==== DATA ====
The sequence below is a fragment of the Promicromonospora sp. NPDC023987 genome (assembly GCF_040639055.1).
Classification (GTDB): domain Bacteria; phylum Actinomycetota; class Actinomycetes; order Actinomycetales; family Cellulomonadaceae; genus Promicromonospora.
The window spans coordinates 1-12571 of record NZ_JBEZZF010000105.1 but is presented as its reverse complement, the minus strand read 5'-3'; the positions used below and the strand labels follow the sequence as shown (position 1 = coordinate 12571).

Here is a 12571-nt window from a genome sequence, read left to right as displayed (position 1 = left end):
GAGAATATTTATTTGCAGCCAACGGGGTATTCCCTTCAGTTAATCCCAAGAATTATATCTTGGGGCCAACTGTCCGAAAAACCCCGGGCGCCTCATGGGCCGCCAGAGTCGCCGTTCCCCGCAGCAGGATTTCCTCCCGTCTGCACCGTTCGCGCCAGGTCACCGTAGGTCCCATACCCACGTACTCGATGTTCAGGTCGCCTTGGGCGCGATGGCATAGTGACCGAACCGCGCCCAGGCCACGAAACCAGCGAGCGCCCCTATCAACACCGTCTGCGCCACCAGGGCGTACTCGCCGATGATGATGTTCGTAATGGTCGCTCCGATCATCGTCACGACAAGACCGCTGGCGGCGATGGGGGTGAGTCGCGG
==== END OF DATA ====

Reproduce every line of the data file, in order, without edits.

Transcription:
The sequence below is a fragment of the Promicromonospora sp. NPDC023987 genome (assembly GCF_040639055.1).
Classification (GTDB): domain Bacteria; phylum Actinomycetota; class Actinomycetes; order Actinomycetales; family Cellulomonadaceae; genus Promicromonospora.
The window spans coordinates 1-12571 of record NZ_JBEZZF010000105.1 but is presented as its reverse complement, the minus strand read 5'-3'; the positions used below and the strand labels follow the sequence as shown (position 1 = coordinate 12571).

Here is a 12571-nt window from a genome sequence, read left to right as displayed (position 1 = left end):
GAGAATATTTATTTGCAGCCAACGGGGTATTCCCTTCAGTTAATCCCAAGAATTATATCTTGGGGCCAACTGTCCGAAAAACCCCGGGCGCCTCATGGGCCGCCAGAGTCGCCGTTCCCCGCAGCAGGATTTCCTCCCGTCTGCACCGTTCGCGCCAGGTCACCGTAGGTCCCATACCCACGTACTCGATGTTCAGGTCGCCTTGGGCGCGATGGCATAGTGACCGAACCGCGCCCAGGCCACGAAACCAGCGAGCGCCCCTATCAACACCGTCTGCGCCACCAGGGCGTACTCGCCGATGATGATGTTCGTAATGGTCGCTCCGATCATCGTCACGACAAGACCGCTGGCGGCGATGGGGGTGAGTCGCGG